The embarrassing malfunction of the Prithvi target missile that ended up aborting India's Advanced Air Defence (AAD) interceptor missile test on March 15, was caused by the material malfunction of a minor component in the flight control system, scientists associated with the investigation have told LiveFist
. While analysis is still on to confirm precisely which component or components failed -- resulting in the Prithvi aborting ascent towards desired altitude and instead diving towards the Bay of Bengal -- the investigation team has put it down to poor quality assurance, a malady that caused a lot of heartache in the last few years.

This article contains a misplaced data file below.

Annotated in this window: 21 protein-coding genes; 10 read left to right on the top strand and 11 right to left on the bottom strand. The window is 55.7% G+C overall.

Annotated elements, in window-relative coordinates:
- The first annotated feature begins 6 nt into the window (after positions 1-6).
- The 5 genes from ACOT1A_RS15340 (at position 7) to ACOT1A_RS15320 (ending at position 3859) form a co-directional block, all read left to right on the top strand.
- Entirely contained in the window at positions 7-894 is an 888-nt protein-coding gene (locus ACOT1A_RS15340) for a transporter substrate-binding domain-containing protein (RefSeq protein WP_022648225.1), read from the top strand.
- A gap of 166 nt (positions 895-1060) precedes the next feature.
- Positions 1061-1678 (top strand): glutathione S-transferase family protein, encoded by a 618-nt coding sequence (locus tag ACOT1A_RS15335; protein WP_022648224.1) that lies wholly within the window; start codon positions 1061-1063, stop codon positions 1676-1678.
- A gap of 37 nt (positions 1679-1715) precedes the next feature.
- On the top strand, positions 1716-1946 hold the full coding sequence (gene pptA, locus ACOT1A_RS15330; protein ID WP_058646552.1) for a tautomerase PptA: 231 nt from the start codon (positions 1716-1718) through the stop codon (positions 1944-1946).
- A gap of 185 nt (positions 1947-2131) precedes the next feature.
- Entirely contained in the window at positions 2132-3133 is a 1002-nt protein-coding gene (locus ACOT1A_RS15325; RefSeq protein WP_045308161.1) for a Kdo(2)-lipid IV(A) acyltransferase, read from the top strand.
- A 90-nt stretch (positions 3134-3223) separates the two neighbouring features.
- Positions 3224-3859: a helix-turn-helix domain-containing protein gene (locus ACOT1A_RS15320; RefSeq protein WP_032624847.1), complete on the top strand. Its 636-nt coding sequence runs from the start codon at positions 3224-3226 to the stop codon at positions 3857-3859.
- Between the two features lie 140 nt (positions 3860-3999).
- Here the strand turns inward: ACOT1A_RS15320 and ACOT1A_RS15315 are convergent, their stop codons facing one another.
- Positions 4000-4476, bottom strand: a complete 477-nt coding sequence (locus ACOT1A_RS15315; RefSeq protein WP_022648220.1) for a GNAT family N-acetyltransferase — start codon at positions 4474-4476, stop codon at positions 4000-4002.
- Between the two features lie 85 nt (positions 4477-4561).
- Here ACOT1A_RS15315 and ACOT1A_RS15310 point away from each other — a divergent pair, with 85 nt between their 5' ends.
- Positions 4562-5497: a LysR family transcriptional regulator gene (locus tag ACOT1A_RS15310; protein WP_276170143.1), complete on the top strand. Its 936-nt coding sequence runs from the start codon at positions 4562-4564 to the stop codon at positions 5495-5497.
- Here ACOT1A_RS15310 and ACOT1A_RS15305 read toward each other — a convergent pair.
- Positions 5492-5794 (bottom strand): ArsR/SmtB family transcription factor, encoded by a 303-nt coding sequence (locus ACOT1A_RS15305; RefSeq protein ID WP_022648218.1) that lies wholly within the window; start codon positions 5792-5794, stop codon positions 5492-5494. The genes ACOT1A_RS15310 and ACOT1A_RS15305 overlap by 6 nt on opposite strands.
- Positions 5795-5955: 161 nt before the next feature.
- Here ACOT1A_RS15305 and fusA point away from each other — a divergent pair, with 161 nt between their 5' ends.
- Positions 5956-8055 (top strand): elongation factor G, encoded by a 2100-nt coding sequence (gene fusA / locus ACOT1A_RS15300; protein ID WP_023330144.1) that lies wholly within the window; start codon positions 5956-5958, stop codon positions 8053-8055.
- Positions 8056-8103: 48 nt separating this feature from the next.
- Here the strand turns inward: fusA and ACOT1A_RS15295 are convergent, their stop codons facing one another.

Quality control is aggravating things immeasurably in India's missile programme. Missiles that are absolutely fine on the drawing board -- and successful in most tests -- are ending up with a dud reputation as a result of poor quality assurance of minor components, some of them laughably minor, but thunderingly significant at ballistic missile velocities, as was made shudderingly clear in the Agni-III's disastrous debut test and the Agni-2 test in November last year.
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